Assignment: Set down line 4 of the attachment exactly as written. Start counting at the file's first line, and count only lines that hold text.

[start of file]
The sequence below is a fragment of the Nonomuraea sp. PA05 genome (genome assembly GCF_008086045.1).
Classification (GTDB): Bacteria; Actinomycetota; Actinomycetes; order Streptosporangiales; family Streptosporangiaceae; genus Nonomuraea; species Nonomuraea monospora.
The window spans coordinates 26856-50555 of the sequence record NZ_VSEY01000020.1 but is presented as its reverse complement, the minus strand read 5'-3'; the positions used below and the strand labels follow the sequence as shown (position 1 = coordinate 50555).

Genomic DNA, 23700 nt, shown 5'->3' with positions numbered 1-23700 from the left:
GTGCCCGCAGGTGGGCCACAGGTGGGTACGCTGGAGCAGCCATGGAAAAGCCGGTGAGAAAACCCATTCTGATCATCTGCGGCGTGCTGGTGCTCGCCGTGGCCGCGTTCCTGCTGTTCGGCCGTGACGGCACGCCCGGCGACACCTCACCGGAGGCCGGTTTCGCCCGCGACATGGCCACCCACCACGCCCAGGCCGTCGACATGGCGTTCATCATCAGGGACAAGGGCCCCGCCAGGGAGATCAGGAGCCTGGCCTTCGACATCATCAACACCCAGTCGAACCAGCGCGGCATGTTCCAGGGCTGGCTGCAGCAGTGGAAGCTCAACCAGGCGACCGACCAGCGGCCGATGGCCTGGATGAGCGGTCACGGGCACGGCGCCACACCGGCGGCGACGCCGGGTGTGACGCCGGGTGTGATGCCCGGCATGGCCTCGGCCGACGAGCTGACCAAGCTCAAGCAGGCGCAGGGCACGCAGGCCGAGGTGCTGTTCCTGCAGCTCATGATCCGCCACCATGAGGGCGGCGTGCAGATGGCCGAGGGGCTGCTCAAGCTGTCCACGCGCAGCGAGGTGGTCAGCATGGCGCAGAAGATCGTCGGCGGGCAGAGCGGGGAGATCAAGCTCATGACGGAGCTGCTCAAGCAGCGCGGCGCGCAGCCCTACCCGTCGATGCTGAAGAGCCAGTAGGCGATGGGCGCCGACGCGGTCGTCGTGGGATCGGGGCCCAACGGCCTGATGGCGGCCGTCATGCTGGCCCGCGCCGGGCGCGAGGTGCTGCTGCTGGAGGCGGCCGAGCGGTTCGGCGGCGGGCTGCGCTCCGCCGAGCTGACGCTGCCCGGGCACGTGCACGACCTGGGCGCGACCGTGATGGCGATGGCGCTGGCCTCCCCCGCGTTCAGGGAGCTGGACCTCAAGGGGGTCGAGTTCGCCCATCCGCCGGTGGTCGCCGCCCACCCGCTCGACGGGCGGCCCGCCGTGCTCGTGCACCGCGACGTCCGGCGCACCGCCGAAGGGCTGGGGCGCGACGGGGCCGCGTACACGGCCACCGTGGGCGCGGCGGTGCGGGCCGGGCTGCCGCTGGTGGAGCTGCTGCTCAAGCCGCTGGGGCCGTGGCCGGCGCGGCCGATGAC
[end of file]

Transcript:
Genomic DNA, 23700 nt, shown 5'->3' with positions numbered 1-23700 from the left: